Ethiopia: New anti-terrorism proclamation jeopardises freedom of expression

Reacting to the news that the Ethiopian Parliament has passed an Anti-Terror Proclamation in Ethiopia, Amnesty International warned that the law could restrict freedom of expression, peaceful assembly and the right to fair trial, with serious implications in the run up to Ethiopia’s 2010 parliamentary election.

Although the Ethiopian government faces legitimate security concerns, any anti-terror legislation must be in accordance with international human rights standards.

Amnesty International Africa Programme Director, Erwin van der Borght said:

“The Government of Ethiopia has a history of stifling dissent and it is worrying that this law now risks further violating Ethiopia’s obligations under international human rights law. The Anti-Terror Proclamation is expected to provide Ethiopian authorities with unnecessarily far reaching powers which could lead to further arbitrary arrests.”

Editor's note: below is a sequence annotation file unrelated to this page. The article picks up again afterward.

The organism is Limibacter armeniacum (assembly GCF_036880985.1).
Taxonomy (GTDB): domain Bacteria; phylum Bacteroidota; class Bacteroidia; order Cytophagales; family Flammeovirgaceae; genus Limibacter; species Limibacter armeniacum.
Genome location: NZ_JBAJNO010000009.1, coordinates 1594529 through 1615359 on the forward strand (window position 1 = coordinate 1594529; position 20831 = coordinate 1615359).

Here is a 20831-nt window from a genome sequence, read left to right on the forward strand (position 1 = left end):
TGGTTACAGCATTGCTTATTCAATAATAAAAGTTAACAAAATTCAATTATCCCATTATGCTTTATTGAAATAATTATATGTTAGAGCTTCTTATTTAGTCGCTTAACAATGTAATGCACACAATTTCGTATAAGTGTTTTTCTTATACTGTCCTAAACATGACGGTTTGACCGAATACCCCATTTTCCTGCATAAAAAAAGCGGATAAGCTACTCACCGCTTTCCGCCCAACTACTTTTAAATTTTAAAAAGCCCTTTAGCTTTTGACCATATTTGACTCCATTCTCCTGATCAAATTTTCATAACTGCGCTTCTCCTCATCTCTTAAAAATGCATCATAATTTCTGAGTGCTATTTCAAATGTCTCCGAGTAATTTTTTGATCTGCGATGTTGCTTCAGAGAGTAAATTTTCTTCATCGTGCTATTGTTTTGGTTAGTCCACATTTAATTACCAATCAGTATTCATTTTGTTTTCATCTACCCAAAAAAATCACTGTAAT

Based on earlier drafts of the law previously made available to Amnesty International, “acts of terrorism" are vaguely defined and could encompass the legitimate expression of political dissent. The law defines “acts of terrorism” as including damage to property and disruption to any public service, for which an individual could be sentenced to 15 years in prison or even the death penalty.

Thousands of protesters, political party leaders, journalists and human rights defenders were arrested and detained following the disputed November 2005 elections in which the ruling Ethiopian People’s Revolutionary Democratic Front (EPRDF) retained political power.

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